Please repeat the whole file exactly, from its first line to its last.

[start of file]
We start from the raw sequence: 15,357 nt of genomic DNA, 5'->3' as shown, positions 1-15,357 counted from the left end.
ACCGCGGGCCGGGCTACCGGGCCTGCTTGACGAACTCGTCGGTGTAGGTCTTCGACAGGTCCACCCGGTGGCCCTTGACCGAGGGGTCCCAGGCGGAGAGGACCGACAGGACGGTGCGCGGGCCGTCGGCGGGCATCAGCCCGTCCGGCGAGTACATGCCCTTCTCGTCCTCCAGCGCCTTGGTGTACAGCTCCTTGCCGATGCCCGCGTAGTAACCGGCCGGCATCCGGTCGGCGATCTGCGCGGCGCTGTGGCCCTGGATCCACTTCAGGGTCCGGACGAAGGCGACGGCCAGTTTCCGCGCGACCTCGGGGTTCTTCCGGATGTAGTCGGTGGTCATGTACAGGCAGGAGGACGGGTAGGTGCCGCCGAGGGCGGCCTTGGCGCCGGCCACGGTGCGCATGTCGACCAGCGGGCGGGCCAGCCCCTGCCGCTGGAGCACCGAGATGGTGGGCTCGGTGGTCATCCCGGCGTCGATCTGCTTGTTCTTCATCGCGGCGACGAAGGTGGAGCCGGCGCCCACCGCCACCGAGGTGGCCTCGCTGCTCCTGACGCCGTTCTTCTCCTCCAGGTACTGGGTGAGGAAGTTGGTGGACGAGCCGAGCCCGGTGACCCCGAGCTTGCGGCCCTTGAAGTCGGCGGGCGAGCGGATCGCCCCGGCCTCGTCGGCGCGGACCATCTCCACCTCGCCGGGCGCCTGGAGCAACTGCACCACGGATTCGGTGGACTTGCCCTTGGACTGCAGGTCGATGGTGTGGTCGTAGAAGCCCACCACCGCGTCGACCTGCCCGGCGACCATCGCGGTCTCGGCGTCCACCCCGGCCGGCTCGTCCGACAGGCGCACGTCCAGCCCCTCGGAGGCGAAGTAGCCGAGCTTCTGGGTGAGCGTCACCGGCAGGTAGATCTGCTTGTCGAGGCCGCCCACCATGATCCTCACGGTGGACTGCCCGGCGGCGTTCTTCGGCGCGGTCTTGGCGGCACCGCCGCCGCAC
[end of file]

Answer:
We start from the raw sequence: 15,357 nt of genomic DNA, 5'->3' as shown, positions 1-15,357 counted from the left end.
ACCGCGGGCCGGGCTACCGGGCCTGCTTGACGAACTCGTCGGTGTAGGTCTTCGACAGGTCCACCCGGTGGCCCTTGACCGAGGGGTCCCAGGCGGAGAGGACCGACAGGACGGTGCGCGGGCCGTCGGCGGGCATCAGCCCGTCCGGCGAGTACATGCCCTTCTCGTCCTCCAGCGCCTTGGTGTACAGCTCCTTGCCGATGCCCGCGTAGTAACCGGCCGGCATCCGGTCGGCGATCTGCGCGGCGCTGTGGCCCTGGATCCACTTCAGGGTCCGGACGAAGGCGACGGCCAGTTTCCGCGCGACCTCGGGGTTCTTCCGGATGTAGTCGGTGGTCATGTACAGGCAGGAGGACGGGTAGGTGCCGCCGAGGGCGGCCTTGGCGCCGGCCACGGTGCGCATGTCGACCAGCGGGCGGGCCAGCCCCTGCCGCTGGAGCACCGAGATGGTGGGCTCGGTGGTCATCCCGGCGTCGATCTGCTTGTTCTTCATCGCGGCGACGAAGGTGGAGCCGGCGCCCACCGCCACCGAGGTGGCCTCGCTGCTCCTGACGCCGTTCTTCTCCTCCAGGTACTGGGTGAGGAAGTTGGTGGACGAGCCGAGCCCGGTGACCCCGAGCTTGCGGCCCTTGAAGTCGGCGGGCGAGCGGATCGCCCCGGCCTCGTCGGCGCGGACCATCTCCACCTCGCCGGGCGCCTGGAGCAACTGCACCACGGATTCGGTGGACTTGCCCTTGGACTGCAGGTCGATGGTGTGGTCGTAGAAGCCCACCACCGCGTCGACCTGCCCGGCGACCATCGCGGTCTCGGCGTCCACCCCGGCCGGCTCGTCCGACAGGCGCACGTCCAGCCCCTCGGAGGCGAAGTAGCCGAGCTTCTGGGTGAGCGTCACCGGCAGGTAGATCTGCTTGTCGAGGCCGCCCACCATGATCCTCACGGTGGACTGCCCGGCGGCGTTCTTCGGCGCGGTCTTGGCGGCACCGCCGCCGCAC